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Medical crisis checklists in the emergency department : a simulation-based multi-institutional randomised controlled trial

Dryver, Eric LU ; Lundager Forberg, Jakob LU ; Hård Af Segerstad, Caroline ; Dupont, William D. ; Bergenfelz, Anders LU and Ekelund, Ulf LU (2021) In BMJ Quality and Safety
Abstract

Background: Studies carried out in simulated environments suggest that checklists improve the management of surgical and intensive care crises. Whether checklists improve the management of medical crises simulated in actual emergency departments (EDs) is unknown. Methods: Eight crises (anaphylactic shock, life-threatening asthma exacerbation, haemorrhagic shock from upper gastrointestinal bleeding, septic shock, calcium channel blocker poisoning, tricyclic antidepressant poisoning, status epilepticus, increased intracranial pressure) were simulated twice (once with and once without checklist access) in each of four EDs - of which two belong to an academic centre - and managed by resuscitation teams during their clinical shifts. A... (More)

Background: Studies carried out in simulated environments suggest that checklists improve the management of surgical and intensive care crises. Whether checklists improve the management of medical crises simulated in actual emergency departments (EDs) is unknown. Methods: Eight crises (anaphylactic shock, life-threatening asthma exacerbation, haemorrhagic shock from upper gastrointestinal bleeding, septic shock, calcium channel blocker poisoning, tricyclic antidepressant poisoning, status epilepticus, increased intracranial pressure) were simulated twice (once with and once without checklist access) in each of four EDs - of which two belong to an academic centre - and managed by resuscitation teams during their clinical shifts. A checklist for each crisis listing emergency interventions was derived from current authoritative sources. Checklists were displayed on a screen visible to all team members. Crisis and checklist access were allocated according to permuted block randomisation. No team member managed the same crisis more than once. The primary outcome measure was the percentage of indicated emergency interventions performed. Results: A total of 138 participants composing 41 resuscitation teams performed 76 simulations (38 with and 38 without checklist access) including 631 interventions. Median percentage of interventions performed was 38.8% (95% CI 35% to 46%) without checklist access and 85.7% (95% CI 80% to 88%) with checklist access (p=7.5×10-8). The benefit of checklist access was similar in the four EDs and independent of senior physician and senior nurse experience, type of crisis and use of usual cognitive aids. On a Likert scale of 1-6, most participants agreed (gave a score of 5 or 6) with the statement 'I would use the checklist if I got a similar case in reality'. Conclusion: In this multi-institution study, checklists markedly improved local resuscitation teams' management of medical crises simulated in situ, and most personnel reported that they would use the checklists if they had a similar case in reality.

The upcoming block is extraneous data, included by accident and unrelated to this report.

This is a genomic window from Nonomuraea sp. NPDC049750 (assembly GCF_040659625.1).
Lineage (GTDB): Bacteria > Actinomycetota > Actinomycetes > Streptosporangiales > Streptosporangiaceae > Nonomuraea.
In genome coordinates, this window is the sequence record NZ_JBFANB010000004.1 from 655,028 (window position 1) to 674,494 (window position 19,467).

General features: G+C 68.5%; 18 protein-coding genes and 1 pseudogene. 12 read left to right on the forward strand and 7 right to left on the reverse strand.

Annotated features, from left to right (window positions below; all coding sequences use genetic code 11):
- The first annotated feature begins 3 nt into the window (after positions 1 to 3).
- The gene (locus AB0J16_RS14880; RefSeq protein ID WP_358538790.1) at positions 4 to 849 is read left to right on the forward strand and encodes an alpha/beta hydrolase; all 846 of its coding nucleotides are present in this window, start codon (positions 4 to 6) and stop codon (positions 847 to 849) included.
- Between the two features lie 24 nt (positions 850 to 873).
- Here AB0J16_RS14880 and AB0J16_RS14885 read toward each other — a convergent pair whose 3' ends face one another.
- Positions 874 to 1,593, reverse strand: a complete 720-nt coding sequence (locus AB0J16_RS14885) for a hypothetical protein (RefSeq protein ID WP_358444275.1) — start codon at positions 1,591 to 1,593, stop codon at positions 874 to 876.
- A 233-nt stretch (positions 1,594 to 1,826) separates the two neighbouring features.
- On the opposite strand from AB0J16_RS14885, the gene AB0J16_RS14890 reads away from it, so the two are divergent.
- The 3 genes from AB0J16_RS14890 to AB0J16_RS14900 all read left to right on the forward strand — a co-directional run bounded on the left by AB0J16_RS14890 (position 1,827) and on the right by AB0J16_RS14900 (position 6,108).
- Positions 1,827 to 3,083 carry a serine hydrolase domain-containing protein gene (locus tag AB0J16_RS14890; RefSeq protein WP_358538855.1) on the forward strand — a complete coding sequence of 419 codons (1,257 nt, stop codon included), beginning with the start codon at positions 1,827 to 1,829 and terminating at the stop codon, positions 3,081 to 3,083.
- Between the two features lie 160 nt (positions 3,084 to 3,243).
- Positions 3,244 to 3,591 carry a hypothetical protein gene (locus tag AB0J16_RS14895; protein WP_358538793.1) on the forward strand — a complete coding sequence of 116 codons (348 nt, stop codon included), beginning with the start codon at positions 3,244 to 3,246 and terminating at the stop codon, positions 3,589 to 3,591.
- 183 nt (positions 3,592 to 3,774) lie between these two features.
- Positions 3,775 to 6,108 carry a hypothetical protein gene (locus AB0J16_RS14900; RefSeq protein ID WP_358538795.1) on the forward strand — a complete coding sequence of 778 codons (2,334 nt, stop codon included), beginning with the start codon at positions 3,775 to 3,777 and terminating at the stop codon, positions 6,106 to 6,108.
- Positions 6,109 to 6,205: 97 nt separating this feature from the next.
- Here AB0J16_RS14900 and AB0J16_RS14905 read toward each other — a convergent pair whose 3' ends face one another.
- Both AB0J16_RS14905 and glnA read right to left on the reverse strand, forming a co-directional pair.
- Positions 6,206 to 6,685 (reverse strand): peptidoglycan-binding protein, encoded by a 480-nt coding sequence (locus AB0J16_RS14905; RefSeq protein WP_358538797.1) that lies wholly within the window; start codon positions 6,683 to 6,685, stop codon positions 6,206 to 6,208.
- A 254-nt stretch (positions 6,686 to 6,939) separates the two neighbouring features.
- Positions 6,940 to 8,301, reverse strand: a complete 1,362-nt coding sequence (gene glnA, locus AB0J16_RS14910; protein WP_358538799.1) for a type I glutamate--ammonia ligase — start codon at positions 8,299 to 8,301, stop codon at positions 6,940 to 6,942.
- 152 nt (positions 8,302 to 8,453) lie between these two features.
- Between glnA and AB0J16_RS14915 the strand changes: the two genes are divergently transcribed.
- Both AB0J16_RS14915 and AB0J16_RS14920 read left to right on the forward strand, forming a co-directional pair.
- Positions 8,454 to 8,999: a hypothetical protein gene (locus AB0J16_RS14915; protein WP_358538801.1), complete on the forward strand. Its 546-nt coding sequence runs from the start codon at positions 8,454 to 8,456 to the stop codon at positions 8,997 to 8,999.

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organization